by Joshua L. Durkin
Next month on Obscura Day, people far and wide will get their weird on and join with others who are interested in wonders, strange things, oddities and esoterica.
by Joshua L. Durkin
Next month on Obscura Day, people far and wide will get their weird on and join with others who are interested in wonders, strange things, oddities, and esoterica.
Atlas Obscura will hold court in New Haven, Conn. on April 9 at the Cushing Center Brain Collection. The Cushing Center “houses more than the 400 jars of patients’ brains and tumors form the Cushing Brain Tumor Registry 1900–1932”, according to the Obscura Day event listing. View the event listing here(search for “New Haven” on the page if it doesn’t directly go to the section).
Obscura Day co-founder Joshua Foer will host the event, and tickets go for $2.00. Tickets are limited, and are available for purchase from the link above.
Also locally on Obscura Day, a beer biking venture will be held in Brooklyn, NY. According to Obscura, the day will be a “a four hour bicycle tour of Williamsburg, East Williamsburg and Bushwick and the former brewery buildings of the most densely packed brewing neighborhoods in America, circa 1890!”
This event costs a bit more at $30.00, but involves beer and a “surprise” at the end.
Other northeastern United States Obscura events include a foraging tour with the “Wildman” Steve Brill, a day of historic experiments conducted with antique science eqipment at the Niagara Falls Museum, a meet and greet with the Truck Farm in Park Slope and an exploration of Boston’s “Big Dig” tunnel project.
Atlas Obscura has been named one of Travel & Leisure‘s Top 70 websites, Outside Magazine’s Best New Travel Web Site of 2010, named in PC Magazine’s top 100 web sites for 2010, and one of the 16 best educational web sites by the London Telegraph.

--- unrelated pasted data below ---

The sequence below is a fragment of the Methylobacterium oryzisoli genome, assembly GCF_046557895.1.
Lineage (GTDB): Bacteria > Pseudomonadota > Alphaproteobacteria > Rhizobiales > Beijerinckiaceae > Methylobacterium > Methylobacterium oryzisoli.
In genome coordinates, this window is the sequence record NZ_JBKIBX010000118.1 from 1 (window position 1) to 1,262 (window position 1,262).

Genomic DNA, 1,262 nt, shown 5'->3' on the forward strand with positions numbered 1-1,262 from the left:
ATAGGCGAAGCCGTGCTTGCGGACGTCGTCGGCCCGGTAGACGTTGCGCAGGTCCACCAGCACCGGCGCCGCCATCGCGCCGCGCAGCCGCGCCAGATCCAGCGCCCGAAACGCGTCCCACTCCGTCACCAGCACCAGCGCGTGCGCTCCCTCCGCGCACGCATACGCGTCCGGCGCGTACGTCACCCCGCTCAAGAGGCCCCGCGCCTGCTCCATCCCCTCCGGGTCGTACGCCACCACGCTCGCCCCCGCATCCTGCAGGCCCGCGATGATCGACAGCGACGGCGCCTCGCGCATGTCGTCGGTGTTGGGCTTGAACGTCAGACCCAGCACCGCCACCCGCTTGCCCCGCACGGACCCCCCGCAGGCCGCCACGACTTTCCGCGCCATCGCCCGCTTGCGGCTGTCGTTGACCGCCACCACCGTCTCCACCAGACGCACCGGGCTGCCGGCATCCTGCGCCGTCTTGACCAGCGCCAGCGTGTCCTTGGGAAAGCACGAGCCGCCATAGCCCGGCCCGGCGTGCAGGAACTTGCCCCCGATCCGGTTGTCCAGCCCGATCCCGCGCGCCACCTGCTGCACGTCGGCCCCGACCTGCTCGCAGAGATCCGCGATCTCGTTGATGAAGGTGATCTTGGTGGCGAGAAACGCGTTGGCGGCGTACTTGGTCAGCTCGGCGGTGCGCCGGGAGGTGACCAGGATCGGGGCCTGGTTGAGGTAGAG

Across the pond “Obscurers” can explore ruined botanical gardens in Paris, underground catacombs in Rome or peek into the hidden places of the Old Carlsberg Brewery.
The collaborative project of Atlas Obscura was founded in 2009 by Joshua Foer and Dylan Thuras. The event has received wonderful praise from The Economist, The New York Times, The New Yorker, and Time, amongst other organizations.
Atlas Obscura is self-described as a “collaborative project with the goal of cataloging all of the singular, eccentric, bizarre, fantastical, and strange out-of-the-way places that get left out of traditional travel guidebooks and are ignored by the average tourist. Atlas Obscura has been named one of Travel & Leisure‘s Top 70 websites, Outside Magazine’s Best New Travel Web Site of 2010, named in PC Magazine’s top 100 web sites for 2010, and one of the 16 best educational web sites by the London Telegraph, and received a 2010 South By Southwest Interactive Award.
Last year, thousands of people participated in Obscura Day events in 80 cities and 20 countries around the world. Museums gave special tours of their back rooms, cultural organizations put together special programs around the themes of wonder and curiosity, and self-organized groups ventured out on expeditions to explore obscure sites.”